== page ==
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Stomping out new sounds, but they still don't play funk

The Hives

The Hives: Stomping out new sounds, but they still don't play funk

The Hives are my Old Favourite Band. After years of having to look into music history to find great rock 'n' roll, the Hives's 2000 album, Veni Vedi Vicious, arrived and declared the search over. It wasn't long before the infectious live shows by these small-town Swedish kids took America by storm.

Dressed in matching suits, the band brings an energy and enthusiasm to the stage rarely seen these days. With their third album, Tyrannosaurus Hives, unleashed on an unsuspecting public, they are ready to become my New Favourite Band all over again. I caught up with Dr. Matt Destruction before the Hives's rock-fueled Los Angeles shows to discuss today's music scene, teenage taste and future lawsuits.

 

[more:]Prefix Magazine:
You guys have said that you figured people would copy your sound, but no one did so you have to show people how to do it right again. Do you think no one tried or they just did it poorly?

The Hives:
People did it poorly. We got all this attention and we thought that bands would just show up, you know? That's how these things usually happen, and then people get tired of it after a while.

But rock is here to stay, and we try to do a different album every time. We don't feel like it (Tyrannosaurus Hives) was Veni Vedi Vicious again. A lot of garage bands are popping up in Sweden now, but we aren't a garage-rock band. We are the Hives.

PM:
I heard you guys scrapped a bunch of songs while you were making the new album after you decided to go back to your known sound. Is that true?

The Hives:
We tried every angle, because we like so much different music, even Motown. We start one song with one style and it could end up being a punk song in the end. We have our sound, so why scrap it when we have been creating it for years? So, no, there wasn't any different album. We did different things on the album.

PM:
I listen to it and notice all this new stuff, but I still think, This is the Hives.

The Hives:
The way we recorded was different; we had more room in the studio. The sound is drier, the mikes are closer, but we are still playing live. We wanted to still have the energy of playing live but have some new stuff, like a synthesizer.

PM:
I've heard about the rules you guys made when you formed. Do these still apply, and did you break any of them with the new record?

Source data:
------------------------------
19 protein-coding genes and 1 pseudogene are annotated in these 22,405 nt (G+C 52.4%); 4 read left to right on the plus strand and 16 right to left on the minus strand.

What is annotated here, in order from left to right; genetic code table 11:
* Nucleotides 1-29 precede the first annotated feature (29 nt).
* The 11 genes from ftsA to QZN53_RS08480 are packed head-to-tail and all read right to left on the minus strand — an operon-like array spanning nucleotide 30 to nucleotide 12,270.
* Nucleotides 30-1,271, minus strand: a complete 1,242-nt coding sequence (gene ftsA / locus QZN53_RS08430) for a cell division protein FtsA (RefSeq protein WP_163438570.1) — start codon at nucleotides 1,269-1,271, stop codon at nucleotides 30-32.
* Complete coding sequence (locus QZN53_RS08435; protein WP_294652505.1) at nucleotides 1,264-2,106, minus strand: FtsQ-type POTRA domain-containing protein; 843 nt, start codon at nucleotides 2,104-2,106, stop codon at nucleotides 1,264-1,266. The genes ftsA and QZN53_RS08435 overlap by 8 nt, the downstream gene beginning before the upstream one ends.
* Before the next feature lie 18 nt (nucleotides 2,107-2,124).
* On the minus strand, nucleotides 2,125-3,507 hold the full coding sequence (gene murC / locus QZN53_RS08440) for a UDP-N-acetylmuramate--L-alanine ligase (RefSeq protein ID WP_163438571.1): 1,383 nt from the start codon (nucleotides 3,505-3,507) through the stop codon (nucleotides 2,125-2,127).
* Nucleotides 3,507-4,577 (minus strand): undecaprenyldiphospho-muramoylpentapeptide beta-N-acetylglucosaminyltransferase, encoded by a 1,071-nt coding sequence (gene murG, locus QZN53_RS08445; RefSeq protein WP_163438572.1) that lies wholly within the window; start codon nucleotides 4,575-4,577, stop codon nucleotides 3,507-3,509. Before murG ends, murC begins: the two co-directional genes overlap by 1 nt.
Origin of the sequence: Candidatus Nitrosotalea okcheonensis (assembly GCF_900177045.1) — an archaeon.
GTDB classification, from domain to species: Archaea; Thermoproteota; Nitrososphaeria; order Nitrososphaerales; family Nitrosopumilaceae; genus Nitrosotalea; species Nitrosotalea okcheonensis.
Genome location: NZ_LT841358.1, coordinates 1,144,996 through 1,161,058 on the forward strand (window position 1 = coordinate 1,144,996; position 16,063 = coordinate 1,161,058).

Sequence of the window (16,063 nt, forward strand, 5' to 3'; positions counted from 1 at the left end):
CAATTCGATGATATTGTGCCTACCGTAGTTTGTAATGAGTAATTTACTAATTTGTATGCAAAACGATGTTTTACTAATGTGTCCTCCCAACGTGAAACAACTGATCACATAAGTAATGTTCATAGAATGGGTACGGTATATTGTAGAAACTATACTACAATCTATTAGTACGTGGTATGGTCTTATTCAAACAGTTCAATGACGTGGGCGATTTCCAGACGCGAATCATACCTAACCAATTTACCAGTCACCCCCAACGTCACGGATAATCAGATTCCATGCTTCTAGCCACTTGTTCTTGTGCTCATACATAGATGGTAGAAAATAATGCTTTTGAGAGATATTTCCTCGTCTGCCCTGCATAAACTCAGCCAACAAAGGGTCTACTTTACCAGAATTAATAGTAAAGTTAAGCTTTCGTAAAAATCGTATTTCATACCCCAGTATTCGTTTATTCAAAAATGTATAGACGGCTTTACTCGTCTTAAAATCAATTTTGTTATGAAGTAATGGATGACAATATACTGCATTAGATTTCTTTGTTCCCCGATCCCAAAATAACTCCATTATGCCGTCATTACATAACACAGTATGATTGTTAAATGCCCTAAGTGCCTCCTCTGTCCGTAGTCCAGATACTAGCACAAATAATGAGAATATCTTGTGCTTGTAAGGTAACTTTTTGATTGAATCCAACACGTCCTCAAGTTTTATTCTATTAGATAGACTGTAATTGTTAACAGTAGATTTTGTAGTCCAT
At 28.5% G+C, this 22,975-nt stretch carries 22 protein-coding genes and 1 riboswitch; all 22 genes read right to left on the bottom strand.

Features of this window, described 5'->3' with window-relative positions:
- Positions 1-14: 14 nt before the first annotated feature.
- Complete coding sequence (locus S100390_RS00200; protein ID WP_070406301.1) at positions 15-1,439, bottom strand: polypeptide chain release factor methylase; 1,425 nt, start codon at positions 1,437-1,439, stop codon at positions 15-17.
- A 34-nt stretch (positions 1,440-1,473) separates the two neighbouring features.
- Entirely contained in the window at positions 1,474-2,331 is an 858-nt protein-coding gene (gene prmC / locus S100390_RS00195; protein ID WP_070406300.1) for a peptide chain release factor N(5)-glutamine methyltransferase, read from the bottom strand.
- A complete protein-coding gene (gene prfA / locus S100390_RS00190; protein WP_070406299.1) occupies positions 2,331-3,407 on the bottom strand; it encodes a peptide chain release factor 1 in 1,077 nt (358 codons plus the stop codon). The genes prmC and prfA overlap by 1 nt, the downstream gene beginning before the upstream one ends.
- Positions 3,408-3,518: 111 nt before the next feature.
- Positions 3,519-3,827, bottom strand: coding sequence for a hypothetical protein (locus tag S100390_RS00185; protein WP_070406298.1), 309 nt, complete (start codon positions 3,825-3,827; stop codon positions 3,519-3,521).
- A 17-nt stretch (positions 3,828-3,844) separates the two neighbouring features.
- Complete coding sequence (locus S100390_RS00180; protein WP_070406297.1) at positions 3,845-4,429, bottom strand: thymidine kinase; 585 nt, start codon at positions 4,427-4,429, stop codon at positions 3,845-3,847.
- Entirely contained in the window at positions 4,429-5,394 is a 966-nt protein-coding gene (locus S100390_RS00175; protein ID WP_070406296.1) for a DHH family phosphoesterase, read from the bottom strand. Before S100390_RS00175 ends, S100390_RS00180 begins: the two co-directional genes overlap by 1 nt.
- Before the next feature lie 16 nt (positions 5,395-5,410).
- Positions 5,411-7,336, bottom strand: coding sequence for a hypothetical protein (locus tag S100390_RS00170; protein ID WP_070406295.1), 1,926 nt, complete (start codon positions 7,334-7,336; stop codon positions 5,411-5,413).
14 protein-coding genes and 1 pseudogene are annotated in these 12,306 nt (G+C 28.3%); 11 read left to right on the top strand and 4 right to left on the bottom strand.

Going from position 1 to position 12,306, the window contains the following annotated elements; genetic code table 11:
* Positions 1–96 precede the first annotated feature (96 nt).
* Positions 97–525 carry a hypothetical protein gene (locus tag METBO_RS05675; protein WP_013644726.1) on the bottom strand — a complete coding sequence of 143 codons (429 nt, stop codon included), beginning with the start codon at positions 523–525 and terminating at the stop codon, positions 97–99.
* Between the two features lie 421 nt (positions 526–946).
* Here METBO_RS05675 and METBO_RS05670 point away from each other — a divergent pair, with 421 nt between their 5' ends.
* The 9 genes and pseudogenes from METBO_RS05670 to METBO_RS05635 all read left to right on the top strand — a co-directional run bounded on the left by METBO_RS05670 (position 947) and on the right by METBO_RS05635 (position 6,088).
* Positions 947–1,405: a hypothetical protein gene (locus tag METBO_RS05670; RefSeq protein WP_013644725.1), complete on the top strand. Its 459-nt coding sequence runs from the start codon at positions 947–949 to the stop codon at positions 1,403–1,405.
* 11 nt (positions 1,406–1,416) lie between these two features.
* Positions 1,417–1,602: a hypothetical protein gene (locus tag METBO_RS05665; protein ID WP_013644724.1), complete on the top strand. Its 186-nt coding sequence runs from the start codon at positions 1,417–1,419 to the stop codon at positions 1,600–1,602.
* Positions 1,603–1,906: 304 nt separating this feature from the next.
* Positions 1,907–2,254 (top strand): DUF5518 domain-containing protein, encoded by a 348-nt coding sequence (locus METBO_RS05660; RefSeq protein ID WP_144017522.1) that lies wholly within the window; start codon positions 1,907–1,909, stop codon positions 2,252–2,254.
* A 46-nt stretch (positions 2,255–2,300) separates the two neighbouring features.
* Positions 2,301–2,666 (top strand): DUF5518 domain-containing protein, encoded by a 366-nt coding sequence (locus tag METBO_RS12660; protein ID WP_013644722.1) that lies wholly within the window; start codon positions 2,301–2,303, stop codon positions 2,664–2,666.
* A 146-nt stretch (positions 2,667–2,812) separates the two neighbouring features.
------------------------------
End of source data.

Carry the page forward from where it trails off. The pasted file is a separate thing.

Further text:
The Hives:
Well, we don't play funk. The rules were for getting to the basics and getting to the stuff we like to play. But they don't really apply any more I don't think. When you're fourteen, you're playing stuff you like then because it has attitude and you have a certain connection to it, but you don't know what it is about until you get older.

PM:
Aside from you guys, only a few bands rock live right now. Why do you think it is? Do you think what you do is too hard?

The Hives:
I don't know. Some bands expect too much. They start a band and they think everything will go their way. They will be successful and popular. But it is much better to play with people you like and play music you like and have fun. You have to play what you like.

PM:
Why do you think European people have so much better taste in music than American people?

The Hives:
It's a time right now when American people forget their own culture. If you are thirteen right now and your dad likes rock, you can't like it, because you have to rebel or go against what your parents like. But when you are in your twenties, you start to discover the good things.

PM:
That's true. People in America grow up listening to the great rock all around them, so in Europe, people have to maybe dig more, and discovering great music is half of the fun.

The Hives:
I think, too, Europeans have copied American music for years. But we are just getting good at it again, so European people are getting into better music because of it.

PM:
What is your favorite Stones album?

The Hives:
I just bought Exile on Main Street, but I don't have many of their albums.

PM:
What music from the sixties and seventies do you listen to the most and have been influenced by the most?

The Hives:
The Sonics are a big one. Probably the biggest.

PM:
When I listen to the Hives, I hear the Sonics and the Stooges.

The Hives:
The Stooges, yes.

PM:
Do you prefer Fun House or Raw Power?

The Hives:
Raw Power.

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